• Scene – vitals, exam
• En route – IV 18g ~75ml fluid TKO, 8mg Zofran IV – did not seem to improve nausea.
• Hospital – not known
• Patient initially refused transport but later agreed to evaluation.
• Patient was taken to hospital
• Elliot Williams, Paramedic Woodburn Ambulance
• Matthew Hansen, MD Associate Professor of Emergency Medicine Oregon Health & Science University
• David M. Spiro, MD, MPH Professor of Pediatrics University of Arkansas Medical Center
• Craig Warden, MD Oregon Health & Science University
• Toni Grimes, EMT-P Woodburn Ambulance
• Emesis – Etiology unclear
• Myocardial ischemia
• Mesenteric ischemia
• Diabetic ketoacidosis (new-onset DM unusual in 85 y/o female)
• Physical exam – abdominal exam was soft and non-tender.
• Emesis was brown in color, no blood noted.
• This patient presents with abdominal pain which reportedly started after taking senna, a medication which can cause abdominal pain. However, providers should take caution in anchoring on this as the cause of her pain. Elderly patients are more likely to minimize their symptoms when talking to medical providers; and the symptoms and location of pain may not correlate as well to the underlying cause.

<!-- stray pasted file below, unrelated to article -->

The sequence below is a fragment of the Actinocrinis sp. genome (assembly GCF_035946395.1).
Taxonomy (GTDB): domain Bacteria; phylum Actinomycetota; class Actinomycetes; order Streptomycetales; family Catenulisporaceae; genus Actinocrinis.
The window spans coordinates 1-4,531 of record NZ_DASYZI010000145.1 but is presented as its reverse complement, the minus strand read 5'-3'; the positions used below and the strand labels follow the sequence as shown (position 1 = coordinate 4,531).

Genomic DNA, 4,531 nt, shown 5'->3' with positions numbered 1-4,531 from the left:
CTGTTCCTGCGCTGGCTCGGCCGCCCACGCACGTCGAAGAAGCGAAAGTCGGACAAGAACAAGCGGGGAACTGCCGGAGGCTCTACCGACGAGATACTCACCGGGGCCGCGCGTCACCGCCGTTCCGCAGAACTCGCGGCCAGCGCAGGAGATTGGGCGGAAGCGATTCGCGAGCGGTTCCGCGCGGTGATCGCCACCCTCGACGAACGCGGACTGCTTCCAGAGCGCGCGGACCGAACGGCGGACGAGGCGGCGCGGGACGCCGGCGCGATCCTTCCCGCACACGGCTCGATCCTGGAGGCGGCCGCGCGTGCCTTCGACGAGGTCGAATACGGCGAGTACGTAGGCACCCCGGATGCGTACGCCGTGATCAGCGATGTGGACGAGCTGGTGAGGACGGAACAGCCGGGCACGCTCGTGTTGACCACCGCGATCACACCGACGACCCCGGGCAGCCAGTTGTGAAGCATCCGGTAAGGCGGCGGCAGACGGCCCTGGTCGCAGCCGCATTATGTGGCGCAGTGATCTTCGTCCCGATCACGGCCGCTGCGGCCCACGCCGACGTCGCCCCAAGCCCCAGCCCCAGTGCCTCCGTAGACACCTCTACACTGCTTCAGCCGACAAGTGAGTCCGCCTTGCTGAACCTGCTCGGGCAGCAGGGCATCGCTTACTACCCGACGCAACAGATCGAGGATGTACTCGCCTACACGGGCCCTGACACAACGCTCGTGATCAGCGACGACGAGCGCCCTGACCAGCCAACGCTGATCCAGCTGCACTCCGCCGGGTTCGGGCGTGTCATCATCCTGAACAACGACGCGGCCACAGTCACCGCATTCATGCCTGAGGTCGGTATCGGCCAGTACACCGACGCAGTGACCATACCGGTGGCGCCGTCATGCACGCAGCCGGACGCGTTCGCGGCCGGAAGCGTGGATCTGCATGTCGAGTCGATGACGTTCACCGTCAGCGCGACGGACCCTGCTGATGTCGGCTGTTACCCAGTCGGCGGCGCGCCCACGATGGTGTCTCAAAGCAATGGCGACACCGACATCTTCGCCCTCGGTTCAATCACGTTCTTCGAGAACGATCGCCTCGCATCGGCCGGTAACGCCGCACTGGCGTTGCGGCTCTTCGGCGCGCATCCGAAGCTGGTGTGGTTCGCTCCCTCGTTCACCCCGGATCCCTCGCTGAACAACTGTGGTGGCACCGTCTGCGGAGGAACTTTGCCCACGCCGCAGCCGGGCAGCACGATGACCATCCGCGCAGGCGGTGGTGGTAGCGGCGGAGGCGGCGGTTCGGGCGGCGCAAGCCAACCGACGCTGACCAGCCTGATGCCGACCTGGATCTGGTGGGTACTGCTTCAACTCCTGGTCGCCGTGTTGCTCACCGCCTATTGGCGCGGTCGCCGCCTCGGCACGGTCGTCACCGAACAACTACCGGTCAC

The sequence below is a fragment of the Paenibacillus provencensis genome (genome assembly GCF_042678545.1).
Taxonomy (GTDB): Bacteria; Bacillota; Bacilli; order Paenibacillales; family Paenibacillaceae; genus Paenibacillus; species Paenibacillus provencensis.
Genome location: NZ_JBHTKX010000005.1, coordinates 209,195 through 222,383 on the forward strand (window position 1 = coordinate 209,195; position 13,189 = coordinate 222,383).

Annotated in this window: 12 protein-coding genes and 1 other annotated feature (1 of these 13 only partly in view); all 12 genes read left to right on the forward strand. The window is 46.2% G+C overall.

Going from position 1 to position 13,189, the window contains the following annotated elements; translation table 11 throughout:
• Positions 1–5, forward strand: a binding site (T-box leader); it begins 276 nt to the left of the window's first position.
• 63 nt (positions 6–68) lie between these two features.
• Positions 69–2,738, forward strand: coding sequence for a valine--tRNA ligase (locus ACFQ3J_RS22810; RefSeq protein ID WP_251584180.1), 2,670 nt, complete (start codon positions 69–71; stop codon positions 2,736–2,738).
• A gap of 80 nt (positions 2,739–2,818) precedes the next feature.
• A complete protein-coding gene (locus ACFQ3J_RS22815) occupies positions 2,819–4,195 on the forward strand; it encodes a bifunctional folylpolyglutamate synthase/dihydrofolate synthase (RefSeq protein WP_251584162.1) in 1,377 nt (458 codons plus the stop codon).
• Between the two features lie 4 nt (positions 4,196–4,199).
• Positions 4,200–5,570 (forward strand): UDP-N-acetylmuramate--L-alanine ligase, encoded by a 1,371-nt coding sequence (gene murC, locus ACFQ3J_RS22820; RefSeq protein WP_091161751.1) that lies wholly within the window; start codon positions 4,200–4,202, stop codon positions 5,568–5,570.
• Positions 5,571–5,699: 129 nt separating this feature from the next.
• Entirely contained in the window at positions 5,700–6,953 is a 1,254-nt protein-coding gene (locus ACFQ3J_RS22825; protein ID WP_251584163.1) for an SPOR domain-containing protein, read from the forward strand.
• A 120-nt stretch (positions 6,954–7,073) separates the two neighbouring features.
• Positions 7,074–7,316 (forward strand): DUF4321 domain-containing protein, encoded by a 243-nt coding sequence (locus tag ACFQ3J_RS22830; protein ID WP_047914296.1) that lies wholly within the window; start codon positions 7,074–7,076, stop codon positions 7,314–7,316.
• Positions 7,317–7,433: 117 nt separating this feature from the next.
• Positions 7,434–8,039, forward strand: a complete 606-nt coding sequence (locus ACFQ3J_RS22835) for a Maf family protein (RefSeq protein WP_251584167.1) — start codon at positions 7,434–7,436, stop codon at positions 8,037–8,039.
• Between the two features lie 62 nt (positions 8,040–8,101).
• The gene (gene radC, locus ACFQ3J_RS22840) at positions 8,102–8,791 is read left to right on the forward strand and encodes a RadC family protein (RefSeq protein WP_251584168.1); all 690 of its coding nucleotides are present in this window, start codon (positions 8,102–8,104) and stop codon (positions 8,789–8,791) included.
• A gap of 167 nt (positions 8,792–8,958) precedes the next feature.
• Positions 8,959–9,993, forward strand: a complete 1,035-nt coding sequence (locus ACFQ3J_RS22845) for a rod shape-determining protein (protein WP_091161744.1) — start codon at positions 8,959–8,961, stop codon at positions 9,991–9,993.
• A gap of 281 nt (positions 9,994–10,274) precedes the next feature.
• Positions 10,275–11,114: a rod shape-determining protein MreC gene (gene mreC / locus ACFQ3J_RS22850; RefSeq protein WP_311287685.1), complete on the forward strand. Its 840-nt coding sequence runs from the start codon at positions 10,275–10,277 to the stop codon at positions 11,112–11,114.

• Compared to younger patients, abdominal pain in the elderly is more likely to be caused by a serious disorder such as MI, aortic aneurysm, bowel obstruction, cancer, and gall bladder disease among others. Generally these patients should be highly encouraged to be transported to the hospital, even though they may initially wish to stay at home. Prehospital care in this case should include taking a brief but thorough history as demonstrated in the video, performing a focused exam, diligent monitoring of vital signs, administration of anti-emetics, glucose testing, and obtaining a 12 lead electrocardiogram.
• Gender: Female
• Age: 85 years
• Height: Not Available
• Temperature: 97.4 F/36.3 C
• Blood Pressure: 111/61
• Heart Rate: 72
• Respiratory Rate: 18
• Pulse Oximetry: 96% RA
Signs and Symptoms
Nausea; vomiting; abdominal pain; periodic rapid breathing.
• Pacemaker, hypertension (HTN), diverticulitis.
• Patient states she took Senna for constipation earlier today, just before symptoms started.
• Patient was atraumatic, transported ~3 months ago for similar episode.
• Allergies: NKDA
• Dispatch info: unknown medical, 3rd party caller.
• Patient described family-related stress earlier in the day.
• Coumadin, Lovastatin, isosorbide dinitrate, levothyroxine, metoprolol, lisinopril, paroxetine, Protonix, felodipine